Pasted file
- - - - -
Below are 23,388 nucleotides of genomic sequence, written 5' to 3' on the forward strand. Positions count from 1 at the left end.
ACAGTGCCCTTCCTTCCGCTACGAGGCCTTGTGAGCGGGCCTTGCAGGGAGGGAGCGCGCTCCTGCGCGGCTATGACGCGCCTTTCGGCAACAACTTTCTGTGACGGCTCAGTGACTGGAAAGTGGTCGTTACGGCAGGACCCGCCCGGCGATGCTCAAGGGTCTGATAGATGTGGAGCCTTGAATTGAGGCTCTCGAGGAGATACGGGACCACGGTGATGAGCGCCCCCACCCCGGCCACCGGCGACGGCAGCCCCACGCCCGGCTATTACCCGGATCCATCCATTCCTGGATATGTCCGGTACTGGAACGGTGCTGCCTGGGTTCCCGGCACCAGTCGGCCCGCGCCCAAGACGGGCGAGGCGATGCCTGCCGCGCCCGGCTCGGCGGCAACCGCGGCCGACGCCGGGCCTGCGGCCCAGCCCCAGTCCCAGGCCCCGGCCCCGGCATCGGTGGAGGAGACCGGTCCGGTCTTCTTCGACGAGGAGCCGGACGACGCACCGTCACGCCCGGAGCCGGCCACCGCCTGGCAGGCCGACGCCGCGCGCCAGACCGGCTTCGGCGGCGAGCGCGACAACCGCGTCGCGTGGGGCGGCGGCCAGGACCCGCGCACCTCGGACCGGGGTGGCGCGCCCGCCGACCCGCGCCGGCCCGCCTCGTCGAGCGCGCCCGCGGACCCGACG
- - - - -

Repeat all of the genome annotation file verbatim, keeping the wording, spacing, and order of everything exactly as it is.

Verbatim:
Below are 23,388 nucleotides of genomic sequence, written 5' to 3' on the forward strand. Positions count from 1 at the left end.
ACAGTGCCCTTCCTTCCGCTACGAGGCCTTGTGAGCGGGCCTTGCAGGGAGGGAGCGCGCTCCTGCGCGGCTATGACGCGCCTTTCGGCAACAACTTTCTGTGACGGCTCAGTGACTGGAAAGTGGTCGTTACGGCAGGACCCGCCCGGCGATGCTCAAGGGTCTGATAGATGTGGAGCCTTGAATTGAGGCTCTCGAGGAGATACGGGACCACGGTGATGAGCGCCCCCACCCCGGCCACCGGCGACGGCAGCCCCACGCCCGGCTATTACCCGGATCCATCCATTCCTGGATATGTCCGGTACTGGAACGGTGCTGCCTGGGTTCCCGGCACCAGTCGGCCCGCGCCCAAGACGGGCGAGGCGATGCCTGCCGCGCCCGGCTCGGCGGCAACCGCGGCCGACGCCGGGCCTGCGGCCCAGCCCCAGTCCCAGGCCCCGGCCCCGGCATCGGTGGAGGAGACCGGTCCGGTCTTCTTCGACGAGGAGCCGGACGACGCACCGTCACGCCCGGAGCCGGCCACCGCCTGGCAGGCCGACGCCGCGCGCCAGACCGGCTTCGGCGGCGAGCGCGACAACCGCGTCGCGTGGGGCGGCGGCCAGGACCCGCGCACCTCGGACCGGGGTGGCGCGCCCGCCGACCCGCGCCGGCCCGCCTCGTCGAGCGCGCCCGCGGACCCGACG